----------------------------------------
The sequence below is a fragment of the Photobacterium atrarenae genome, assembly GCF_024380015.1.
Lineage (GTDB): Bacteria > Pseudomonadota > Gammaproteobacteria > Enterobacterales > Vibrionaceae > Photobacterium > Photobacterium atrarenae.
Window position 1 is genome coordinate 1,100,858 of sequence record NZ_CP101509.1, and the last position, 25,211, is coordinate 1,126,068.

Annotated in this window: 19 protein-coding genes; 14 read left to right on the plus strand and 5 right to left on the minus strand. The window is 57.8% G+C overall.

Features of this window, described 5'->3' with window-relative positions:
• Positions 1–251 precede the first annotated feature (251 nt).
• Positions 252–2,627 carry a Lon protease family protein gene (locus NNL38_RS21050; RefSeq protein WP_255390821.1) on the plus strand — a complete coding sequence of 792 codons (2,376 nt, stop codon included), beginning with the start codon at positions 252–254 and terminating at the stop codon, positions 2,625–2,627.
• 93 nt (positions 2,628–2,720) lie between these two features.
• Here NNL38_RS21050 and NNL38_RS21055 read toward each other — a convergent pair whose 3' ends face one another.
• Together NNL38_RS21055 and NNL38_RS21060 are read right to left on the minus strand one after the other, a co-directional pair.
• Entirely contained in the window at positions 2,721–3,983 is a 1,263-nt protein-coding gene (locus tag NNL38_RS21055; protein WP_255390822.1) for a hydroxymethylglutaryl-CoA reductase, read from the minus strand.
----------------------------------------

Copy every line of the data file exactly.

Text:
The sequence below is a fragment of the Photobacterium atrarenae genome, assembly GCF_024380015.1.
Lineage (GTDB): Bacteria > Pseudomonadota > Gammaproteobacteria > Enterobacterales > Vibrionaceae > Photobacterium > Photobacterium atrarenae.
Window position 1 is genome coordinate 1,100,858 of sequence record NZ_CP101509.1, and the last position, 25,211, is coordinate 1,126,068.

Annotated in this window: 19 protein-coding genes; 14 read left to right on the plus strand and 5 right to left on the minus strand. The window is 57.8% G+C overall.

Features of this window, described 5'->3' with window-relative positions:
• Positions 1–251 precede the first annotated feature (251 nt).
• Positions 252–2,627 carry a Lon protease family protein gene (locus NNL38_RS21050; RefSeq protein WP_255390821.1) on the plus strand — a complete coding sequence of 792 codons (2,376 nt, stop codon included), beginning with the start codon at positions 252–254 and terminating at the stop codon, positions 2,625–2,627.
• 93 nt (positions 2,628–2,720) lie between these two features.
• Here NNL38_RS21050 and NNL38_RS21055 read toward each other — a convergent pair whose 3' ends face one another.
• Together NNL38_RS21055 and NNL38_RS21060 are read right to left on the minus strand one after the other, a co-directional pair.
• Entirely contained in the window at positions 2,721–3,983 is a 1,263-nt protein-coding gene (locus tag NNL38_RS21055; protein WP_255390822.1) for a hydroxymethylglutaryl-CoA reductase, read from the minus strand.